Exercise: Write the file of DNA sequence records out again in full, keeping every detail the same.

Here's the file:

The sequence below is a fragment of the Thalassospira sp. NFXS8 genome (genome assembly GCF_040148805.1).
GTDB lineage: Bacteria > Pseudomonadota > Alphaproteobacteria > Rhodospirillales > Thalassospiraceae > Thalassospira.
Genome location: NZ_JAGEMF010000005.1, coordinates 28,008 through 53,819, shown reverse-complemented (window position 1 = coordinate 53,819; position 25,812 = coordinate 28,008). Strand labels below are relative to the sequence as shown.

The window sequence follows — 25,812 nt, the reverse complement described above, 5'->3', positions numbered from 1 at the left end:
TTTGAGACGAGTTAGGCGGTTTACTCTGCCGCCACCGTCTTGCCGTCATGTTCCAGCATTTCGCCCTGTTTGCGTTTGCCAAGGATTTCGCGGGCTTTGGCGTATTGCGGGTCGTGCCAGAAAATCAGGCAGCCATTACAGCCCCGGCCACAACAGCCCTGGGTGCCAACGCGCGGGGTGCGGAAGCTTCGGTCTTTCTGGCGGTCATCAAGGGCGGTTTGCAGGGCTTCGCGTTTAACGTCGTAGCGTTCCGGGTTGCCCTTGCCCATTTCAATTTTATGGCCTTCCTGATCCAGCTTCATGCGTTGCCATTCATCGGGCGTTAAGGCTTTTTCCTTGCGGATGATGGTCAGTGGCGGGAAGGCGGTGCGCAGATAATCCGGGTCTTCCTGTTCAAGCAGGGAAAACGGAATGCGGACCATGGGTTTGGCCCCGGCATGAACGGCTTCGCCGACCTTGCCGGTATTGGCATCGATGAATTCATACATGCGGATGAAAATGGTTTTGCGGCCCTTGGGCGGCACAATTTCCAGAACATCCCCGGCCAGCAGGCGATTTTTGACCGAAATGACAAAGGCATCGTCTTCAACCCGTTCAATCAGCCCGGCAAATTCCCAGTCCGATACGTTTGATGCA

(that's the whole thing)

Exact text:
The sequence below is a fragment of the Thalassospira sp. NFXS8 genome (genome assembly GCF_040148805.1).
GTDB lineage: Bacteria > Pseudomonadota > Alphaproteobacteria > Rhodospirillales > Thalassospiraceae > Thalassospira.
Genome location: NZ_JAGEMF010000005.1, coordinates 28,008 through 53,819, shown reverse-complemented (window position 1 = coordinate 53,819; position 25,812 = coordinate 28,008). Strand labels below are relative to the sequence as shown.

The window sequence follows — 25,812 nt, the reverse complement described above, 5'->3', positions numbered from 1 at the left end:
TTTGAGACGAGTTAGGCGGTTTACTCTGCCGCCACCGTCTTGCCGTCATGTTCCAGCATTTCGCCCTGTTTGCGTTTGCCAAGGATTTCGCGGGCTTTGGCGTATTGCGGGTCGTGCCAGAAAATCAGGCAGCCATTACAGCCCCGGCCACAACAGCCCTGGGTGCCAACGCGCGGGGTGCGGAAGCTTCGGTCTTTCTGGCGGTCATCAAGGGCGGTTTGCAGGGCTTCGCGTTTAACGTCGTAGCGTTCCGGGTTGCCCTTGCCCATTTCAATTTTATGGCCTTCCTGATCCAGCTTCATGCGTTGCCATTCATCGGGCGTTAAGGCTTTTTCCTTGCGGATGATGGTCAGTGGCGGGAAGGCGGTGCGCAGATAATCCGGGTCTTCCTGTTCAAGCAGGGAAAACGGAATGCGGACCATGGGTTTGGCCCCGGCATGAACGGCTTCGCCGACCTTGCCGGTATTGGCATCGATGAATTCATACATGCGGATGAAAATGGTTTTGCGGCCCTTGGGCGGCACAATTTCCAGAACATCCCCGGCCAGCAGGCGATTTTTGACCGAAATGACAAAGGCATCGTCTTCAACCCGTTCAATCAGCCCGGCAAATTCCCAGTCCGATACGTTTGATGCA